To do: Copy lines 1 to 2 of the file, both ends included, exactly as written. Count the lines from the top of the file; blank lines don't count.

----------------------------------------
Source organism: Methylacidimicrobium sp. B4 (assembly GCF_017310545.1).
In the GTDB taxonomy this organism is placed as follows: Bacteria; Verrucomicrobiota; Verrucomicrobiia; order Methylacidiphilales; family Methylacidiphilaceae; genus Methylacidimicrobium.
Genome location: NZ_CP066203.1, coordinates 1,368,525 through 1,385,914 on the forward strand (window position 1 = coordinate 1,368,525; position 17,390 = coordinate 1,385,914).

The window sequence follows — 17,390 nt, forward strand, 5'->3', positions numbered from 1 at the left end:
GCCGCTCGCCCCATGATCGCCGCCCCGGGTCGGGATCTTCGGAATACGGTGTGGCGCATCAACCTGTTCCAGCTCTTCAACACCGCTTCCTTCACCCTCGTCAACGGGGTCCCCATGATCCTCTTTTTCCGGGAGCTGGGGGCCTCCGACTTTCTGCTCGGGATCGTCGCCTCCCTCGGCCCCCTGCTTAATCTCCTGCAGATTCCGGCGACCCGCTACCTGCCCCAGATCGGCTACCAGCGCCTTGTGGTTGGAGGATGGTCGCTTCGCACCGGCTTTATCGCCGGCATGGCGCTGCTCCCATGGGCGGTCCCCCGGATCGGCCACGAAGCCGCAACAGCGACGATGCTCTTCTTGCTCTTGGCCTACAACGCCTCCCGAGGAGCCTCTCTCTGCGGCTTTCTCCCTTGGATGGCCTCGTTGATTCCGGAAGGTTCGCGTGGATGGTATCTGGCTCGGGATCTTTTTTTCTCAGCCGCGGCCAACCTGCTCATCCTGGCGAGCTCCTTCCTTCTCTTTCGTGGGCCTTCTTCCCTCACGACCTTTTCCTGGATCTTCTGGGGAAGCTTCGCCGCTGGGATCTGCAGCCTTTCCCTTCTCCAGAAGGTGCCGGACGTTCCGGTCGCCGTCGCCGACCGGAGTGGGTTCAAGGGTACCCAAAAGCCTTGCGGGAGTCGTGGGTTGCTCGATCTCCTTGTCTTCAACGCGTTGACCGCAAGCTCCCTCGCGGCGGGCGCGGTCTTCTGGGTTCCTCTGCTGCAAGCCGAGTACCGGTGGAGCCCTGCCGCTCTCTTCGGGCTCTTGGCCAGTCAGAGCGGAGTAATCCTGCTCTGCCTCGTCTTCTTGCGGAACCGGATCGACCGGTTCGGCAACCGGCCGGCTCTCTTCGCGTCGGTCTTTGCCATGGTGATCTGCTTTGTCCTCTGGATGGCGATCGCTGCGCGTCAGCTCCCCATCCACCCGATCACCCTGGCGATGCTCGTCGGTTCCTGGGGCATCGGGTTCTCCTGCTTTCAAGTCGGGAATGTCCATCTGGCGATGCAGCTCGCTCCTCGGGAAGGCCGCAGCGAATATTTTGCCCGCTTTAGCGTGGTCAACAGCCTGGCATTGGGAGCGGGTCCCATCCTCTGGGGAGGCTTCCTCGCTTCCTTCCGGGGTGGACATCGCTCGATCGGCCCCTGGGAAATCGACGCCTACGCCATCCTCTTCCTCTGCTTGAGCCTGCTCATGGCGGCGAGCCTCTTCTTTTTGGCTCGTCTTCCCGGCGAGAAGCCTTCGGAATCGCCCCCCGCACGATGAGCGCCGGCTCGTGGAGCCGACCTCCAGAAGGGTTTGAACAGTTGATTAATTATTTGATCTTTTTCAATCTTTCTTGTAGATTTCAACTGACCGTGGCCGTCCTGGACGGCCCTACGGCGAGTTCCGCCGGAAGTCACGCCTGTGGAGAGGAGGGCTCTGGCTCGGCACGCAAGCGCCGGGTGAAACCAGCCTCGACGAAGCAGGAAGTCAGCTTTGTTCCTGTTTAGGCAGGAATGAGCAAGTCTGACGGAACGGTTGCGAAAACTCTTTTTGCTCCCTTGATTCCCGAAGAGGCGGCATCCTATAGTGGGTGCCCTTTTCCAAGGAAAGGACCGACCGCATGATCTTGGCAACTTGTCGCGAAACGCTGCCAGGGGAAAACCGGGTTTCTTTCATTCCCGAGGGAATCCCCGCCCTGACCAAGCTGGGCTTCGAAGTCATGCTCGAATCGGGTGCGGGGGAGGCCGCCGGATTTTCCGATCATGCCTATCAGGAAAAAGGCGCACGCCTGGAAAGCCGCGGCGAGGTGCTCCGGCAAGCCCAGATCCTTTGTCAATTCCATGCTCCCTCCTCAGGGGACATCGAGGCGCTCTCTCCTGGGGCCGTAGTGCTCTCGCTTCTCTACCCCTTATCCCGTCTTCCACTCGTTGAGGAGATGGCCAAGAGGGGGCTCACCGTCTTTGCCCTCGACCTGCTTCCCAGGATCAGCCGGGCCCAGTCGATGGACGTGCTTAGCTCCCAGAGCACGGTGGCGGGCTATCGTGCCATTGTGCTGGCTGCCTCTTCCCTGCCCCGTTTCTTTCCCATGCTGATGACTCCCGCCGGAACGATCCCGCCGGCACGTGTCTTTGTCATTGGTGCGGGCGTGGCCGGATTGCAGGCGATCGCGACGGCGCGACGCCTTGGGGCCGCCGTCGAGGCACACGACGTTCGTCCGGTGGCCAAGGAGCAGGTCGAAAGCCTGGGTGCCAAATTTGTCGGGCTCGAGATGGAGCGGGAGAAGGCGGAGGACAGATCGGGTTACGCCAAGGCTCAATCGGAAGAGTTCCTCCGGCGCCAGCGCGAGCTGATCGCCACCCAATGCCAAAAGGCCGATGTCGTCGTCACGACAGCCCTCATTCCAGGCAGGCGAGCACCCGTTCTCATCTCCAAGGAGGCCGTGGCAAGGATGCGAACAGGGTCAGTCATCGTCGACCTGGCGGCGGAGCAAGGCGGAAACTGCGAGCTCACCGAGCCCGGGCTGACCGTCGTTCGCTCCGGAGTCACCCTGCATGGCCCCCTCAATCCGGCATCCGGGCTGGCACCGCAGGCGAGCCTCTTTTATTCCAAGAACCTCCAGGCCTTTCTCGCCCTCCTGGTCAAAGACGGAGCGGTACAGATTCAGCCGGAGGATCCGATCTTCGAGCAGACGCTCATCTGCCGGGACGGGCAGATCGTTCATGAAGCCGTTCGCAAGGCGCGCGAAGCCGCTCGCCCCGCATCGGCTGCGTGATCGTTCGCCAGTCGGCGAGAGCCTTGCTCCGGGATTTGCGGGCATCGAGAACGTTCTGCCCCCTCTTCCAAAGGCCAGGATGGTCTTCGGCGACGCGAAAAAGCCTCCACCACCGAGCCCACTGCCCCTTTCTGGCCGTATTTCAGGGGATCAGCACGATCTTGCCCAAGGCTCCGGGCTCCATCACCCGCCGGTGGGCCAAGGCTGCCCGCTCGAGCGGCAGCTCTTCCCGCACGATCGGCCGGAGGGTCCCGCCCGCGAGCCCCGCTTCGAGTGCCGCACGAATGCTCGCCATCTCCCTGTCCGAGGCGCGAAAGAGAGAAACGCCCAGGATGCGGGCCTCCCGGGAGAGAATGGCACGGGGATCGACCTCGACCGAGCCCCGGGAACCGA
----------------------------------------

Source organism: Methylacidimicrobium sp. B4 (assembly GCF_017310545.1).
In the GTDB taxonomy this organism is placed as follows: Bacteria; Verrucomicrobiota; Verrucomicrobiia; order Methylacidiphilales; family Methylacidiphilaceae; genus Methylacidimicrobium.